7

My Debian 8 system (Jessie) is primarily an xfce system, but I also use gnome and kde programs. I did not install any desktop environment, but I start my xsession with an .xsession file. Problem is, I cannot get the fonts (and other UI aspects) right.

Tools

First I don't know what tool to use. There is kde's systemsettings and there is gnome-tweak-tool. I do have a gnome-settings-daemon running. Changes made in gnome-tweak-tool immediately manifest in thunderbird and gnome-tweak tool itself, but affect e.g. krusader and k3b only after I restart them. But even then the fonts are too big, but at least there is an effect.

Systemsettings does not seem to have any effect at all on running applications and when I restart a kde application, its fonts appear to be reset to some default setting,

Gnome-tweak-tool offers only very few settings, while systemsettings allows to set the menu font, the toolbar font etc. separately. So I assume gnome must generate the fine-grained settings based on a few settings made by myself in a way which is "best for me".

Xfce has its own xfce4-appearance-settings tool, but it does not seem to affect the fonts of applications and allows setting a single default font only. Oh, and then there is qtconfig, which seems to come in two versions, one for qt4 and qt5. I probably even missed a few.

Currently, the fonts I see do not correspond to the font-settings of any of those tools.

Questions

  • Anyways, I really would like to understand how this whole thing is supposed to work. The interactions between the various setting tools and the applications and where they store their data is a mystery to me.
  • Is there an established standard how these settings tools interact?
  • Additionally, if someone can show me a way to dispose of all this magic, I'd be most grateful. In the old days, setting up xrdb took time, but at least it was a process I could understand and it converged.

Specifically

  • What happens when I change the theme?
  • Do the various setting tools overwrite each other's data?
  • What do the (xfce/gnome) settings-daemons do?
  • What does dconf do?
3

This answer is not fully canonical, yet sufficient.

In this answer, I intend to provide concise explanations based on actual experience in Debian-based distributions (Xubuntu and Debian Xfce). Anyway, I have confirmed that the fonts settings doesn't take effect immediately for Qt applications in GTK+ environment of Debian.

Regarding tools

First I don't know what tool to use.

If you are an experienced user, don't use any third-party configuration tool.

For convenience, users tend to use such tools like GNOME Tweak Tool. For best compatibility however, prefer to use graphical configuration tools provided by the desktop environment or respective toolkits. Else, use more advanced tools such as Dconf, Xfconf, or GSettings.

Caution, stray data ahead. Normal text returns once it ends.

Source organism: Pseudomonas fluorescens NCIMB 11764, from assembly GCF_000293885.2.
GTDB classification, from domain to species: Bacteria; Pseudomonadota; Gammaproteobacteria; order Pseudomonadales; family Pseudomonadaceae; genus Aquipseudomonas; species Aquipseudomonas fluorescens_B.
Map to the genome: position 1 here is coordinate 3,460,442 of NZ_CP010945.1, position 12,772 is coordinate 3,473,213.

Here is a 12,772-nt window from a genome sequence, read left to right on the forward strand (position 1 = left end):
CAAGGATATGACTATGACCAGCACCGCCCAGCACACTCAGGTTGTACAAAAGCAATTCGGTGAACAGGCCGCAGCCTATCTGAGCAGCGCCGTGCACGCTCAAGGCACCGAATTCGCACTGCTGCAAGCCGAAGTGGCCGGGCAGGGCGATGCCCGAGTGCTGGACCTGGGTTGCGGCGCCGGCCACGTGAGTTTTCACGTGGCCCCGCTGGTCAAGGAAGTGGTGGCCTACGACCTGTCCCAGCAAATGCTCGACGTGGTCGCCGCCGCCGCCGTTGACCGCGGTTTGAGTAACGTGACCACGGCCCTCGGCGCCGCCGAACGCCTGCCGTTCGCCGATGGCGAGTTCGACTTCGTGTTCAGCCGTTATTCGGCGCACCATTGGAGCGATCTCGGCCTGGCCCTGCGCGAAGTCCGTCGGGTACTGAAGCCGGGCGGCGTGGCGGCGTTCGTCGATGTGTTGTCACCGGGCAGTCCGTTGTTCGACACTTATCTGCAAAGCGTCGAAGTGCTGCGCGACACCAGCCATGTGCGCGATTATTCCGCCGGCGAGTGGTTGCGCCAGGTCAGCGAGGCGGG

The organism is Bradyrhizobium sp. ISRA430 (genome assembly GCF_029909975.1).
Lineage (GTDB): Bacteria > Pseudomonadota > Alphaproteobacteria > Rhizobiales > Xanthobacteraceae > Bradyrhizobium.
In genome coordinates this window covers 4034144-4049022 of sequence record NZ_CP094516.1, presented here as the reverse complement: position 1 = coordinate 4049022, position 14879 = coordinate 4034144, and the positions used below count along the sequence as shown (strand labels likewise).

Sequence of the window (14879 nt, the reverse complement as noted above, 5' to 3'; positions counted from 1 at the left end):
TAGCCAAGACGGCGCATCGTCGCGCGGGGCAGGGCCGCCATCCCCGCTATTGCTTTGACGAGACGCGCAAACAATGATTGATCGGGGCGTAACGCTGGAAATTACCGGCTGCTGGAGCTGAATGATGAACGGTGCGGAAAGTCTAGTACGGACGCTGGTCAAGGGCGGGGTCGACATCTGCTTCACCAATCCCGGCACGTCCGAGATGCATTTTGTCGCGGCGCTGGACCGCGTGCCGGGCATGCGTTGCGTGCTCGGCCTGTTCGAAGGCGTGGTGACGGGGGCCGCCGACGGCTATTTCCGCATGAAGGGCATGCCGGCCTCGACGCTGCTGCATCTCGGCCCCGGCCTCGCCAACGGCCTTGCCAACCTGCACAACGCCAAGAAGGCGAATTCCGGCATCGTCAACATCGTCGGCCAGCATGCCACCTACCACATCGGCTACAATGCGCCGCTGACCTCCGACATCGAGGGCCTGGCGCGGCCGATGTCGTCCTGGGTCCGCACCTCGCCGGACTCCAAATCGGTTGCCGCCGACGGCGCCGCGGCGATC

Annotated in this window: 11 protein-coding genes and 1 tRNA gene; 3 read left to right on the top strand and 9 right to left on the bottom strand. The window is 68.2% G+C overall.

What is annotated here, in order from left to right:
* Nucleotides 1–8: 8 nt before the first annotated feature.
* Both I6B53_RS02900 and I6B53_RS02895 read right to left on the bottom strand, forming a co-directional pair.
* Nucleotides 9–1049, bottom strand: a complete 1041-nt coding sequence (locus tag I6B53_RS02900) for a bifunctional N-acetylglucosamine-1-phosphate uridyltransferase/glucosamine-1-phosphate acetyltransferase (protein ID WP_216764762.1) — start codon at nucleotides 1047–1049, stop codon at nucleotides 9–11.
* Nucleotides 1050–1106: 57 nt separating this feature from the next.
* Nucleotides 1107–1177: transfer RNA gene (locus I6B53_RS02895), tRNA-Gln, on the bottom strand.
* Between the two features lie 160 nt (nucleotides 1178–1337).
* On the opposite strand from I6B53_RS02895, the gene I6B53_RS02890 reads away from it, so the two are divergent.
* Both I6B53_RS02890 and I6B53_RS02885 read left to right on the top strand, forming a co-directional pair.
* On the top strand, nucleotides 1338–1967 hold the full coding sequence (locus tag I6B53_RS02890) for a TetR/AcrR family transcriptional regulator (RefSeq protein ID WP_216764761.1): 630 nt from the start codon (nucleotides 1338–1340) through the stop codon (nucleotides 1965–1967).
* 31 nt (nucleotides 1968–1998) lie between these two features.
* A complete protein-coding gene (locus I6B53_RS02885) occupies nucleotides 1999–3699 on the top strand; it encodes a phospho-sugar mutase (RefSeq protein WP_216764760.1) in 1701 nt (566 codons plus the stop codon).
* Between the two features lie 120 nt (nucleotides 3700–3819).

Oh, and then there is qtconfig, which seems to come in two versions, one for qt4 and qt5. I probably even missed a few.

Use qt4-qtconfig for Qt4, and similarly use qt5ct for Qt5.

To check which version of Qt used by particular application, trace the package dependencies using APT. For example, I have VLC installed in Xubuntu. Since VLC is using Qt, I can query the APT cache and use 'qt' as the keyword to filter any Qt dependencies.

$ apt-cache depends vlc | grep 'qt'
  Depends: libqtcore4
  Depends: libqtgui4

In this case, the result hinted that VLC is using Qt4 toolkit.

Another way is to check if any Qt packages have been installed. This can be done by running Dpkg command. I choose to filter the package that contains these keywords, 'libqt' and 'gui', since the earlier APT command above has hinted so.

$ dpkg-query -W | grep 'libqt' | grep 'gui'
libqtgui4:i386  4:4.8.5+git192-g085f851+dfsg-2ubuntu4.1

In this case, the result is showing Qt4 of version 4.8.x is installed. In case Qt5 package is installed, the result will contain libqt5gui5 instead of libqtgui4. Naming is different for Qt5, which is why I use grep twice to filter the result.

Currently, the fonts I see do not correspond to the font-settings of any of those tools.

As hinted earlier by L. Levrel, the system setup is messy. Never mind for GNOME/KDE/Qt applications, but running gnome-settings-daemon in Xfce system? Xfce has its own settings daemon xfsettingsd that is provided by this package xfce4-settings in Debian.

Font settings discrepancy

In the following screenshots, I am running Xfce Appearance, Qt 4 Settings and VLC media player in Xfce desktop environment, using Xubuntu and Debian Xfce. Then, I changed the default font from "Droid Sans (Regular)" to "Droid Sans (Bold)" at same font size 10.